“27 Days in November – Daisy’s Story” could not be written by Daisy herself. During her life, Daisy has recovered from a malignant brain tumour, a fat embolism in her lung that developed after a simple broken leg, which caused acute respiratory failure resulting in a 27 day stay in an Intensive Care Unit (much like what happens to the worst affected COVID-19 patients) and twenty years later, a stroke. Her survival, achievements, and triumph of character in the face of such experiences are remarkable. Our society doesn’t usually see or acknowledge lives like Daisy’s, and stories like hers are rarely told. Daisy’s story moves back and forth in time to show how the past continues to resonate in the present day, and its fragmented structure reflects the incalculable effect of serious illness. There are letters, hospital literature and excerpts from medical papers to show the complexity and strangeness of Daisy’s experiences, and of the person who tells her story, her mum.
This is the story of what happened to our daughter, Daisy. It is a story of illness, of treatment, of recovery, of collapse, of the aftermath. It is an attempt to answer the question - what did happen to Daisy? And it is a tribute to Daisy, the survivor.
Excerpt from the Book:
“Tim picks Daisy up from the farm. It’s very strange. She doesn’t seem to recognise him properly. At home in Brighton, we lie her on the sofa downstairs in case she gets out of her bed upstairs and falls. She’s not fretful, or troubled. As usual, she’s happy to be home but is strangely subdued, almost peaceful. She sleeps.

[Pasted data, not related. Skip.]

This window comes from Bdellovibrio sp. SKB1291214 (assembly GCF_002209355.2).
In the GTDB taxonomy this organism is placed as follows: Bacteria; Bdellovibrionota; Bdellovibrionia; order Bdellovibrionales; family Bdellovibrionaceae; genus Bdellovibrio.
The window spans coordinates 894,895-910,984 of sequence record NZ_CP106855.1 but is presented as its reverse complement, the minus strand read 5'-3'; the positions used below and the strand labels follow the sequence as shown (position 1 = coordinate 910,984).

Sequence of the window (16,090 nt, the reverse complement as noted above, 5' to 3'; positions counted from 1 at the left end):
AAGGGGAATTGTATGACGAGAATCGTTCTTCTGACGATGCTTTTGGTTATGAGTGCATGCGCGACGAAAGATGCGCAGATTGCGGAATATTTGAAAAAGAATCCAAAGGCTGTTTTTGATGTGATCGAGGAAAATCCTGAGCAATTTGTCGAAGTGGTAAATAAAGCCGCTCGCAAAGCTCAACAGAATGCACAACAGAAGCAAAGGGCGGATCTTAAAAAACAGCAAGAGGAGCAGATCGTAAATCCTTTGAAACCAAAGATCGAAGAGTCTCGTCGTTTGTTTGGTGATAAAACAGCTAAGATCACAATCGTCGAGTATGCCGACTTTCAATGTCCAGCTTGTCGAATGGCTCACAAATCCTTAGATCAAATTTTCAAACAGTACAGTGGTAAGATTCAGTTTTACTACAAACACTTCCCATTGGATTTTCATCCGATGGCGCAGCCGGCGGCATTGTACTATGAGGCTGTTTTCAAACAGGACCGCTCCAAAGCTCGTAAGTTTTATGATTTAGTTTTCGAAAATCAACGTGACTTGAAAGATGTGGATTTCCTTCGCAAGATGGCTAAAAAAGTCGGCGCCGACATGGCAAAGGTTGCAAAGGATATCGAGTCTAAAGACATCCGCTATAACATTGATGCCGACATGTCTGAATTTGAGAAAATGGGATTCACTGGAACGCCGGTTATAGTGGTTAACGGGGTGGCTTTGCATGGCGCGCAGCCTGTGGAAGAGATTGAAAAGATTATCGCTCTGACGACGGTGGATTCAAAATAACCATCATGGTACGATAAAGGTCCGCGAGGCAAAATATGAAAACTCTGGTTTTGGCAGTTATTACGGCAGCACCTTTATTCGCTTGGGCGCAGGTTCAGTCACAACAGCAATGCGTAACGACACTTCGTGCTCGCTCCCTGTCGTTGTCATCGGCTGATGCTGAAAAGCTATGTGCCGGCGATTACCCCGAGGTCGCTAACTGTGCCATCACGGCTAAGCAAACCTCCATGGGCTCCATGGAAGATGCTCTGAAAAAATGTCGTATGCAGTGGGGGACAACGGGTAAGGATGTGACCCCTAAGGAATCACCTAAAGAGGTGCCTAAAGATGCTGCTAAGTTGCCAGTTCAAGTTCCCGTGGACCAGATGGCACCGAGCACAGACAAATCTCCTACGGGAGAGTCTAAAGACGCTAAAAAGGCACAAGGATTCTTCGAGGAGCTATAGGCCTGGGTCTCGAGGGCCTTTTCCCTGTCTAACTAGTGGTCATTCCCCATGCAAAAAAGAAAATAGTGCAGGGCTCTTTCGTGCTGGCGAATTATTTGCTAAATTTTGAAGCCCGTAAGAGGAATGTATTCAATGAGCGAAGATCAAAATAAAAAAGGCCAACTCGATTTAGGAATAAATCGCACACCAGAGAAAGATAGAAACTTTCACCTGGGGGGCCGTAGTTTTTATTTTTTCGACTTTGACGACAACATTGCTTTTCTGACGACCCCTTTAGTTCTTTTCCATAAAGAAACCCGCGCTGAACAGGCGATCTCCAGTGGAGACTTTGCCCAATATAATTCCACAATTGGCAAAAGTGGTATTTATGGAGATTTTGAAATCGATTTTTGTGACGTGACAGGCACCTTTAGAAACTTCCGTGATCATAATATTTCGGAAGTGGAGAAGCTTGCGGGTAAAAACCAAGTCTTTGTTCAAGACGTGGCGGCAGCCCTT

The next morning, she wakes up puzzled, almost surprised but pleased to find herself at home, pleased to find William our dog has been sleeping beside her downstairs too. She is cheery, quite Daisy again, and wants to go shopping. Daisy and Tim go into Brighton together and have a good day out, with many stops for coffee, of course.
In one line, the letter from the doctor at Sturts Farm was to be the basis for many years of drug misery for Daisy. Disturbingly and amazingly, it can still appear in Local Authority documents.
Here’s a note about epilepsy and the aftermath. Again, we took as little notice as possible of this, far too absorbed in other things, and probably still believing, hoping, that Daisy had had enough serious illness: we didn’t want any more.”
“27 Days in November: Daisy’s Story” by Sue Hodlin is available in paperback at:
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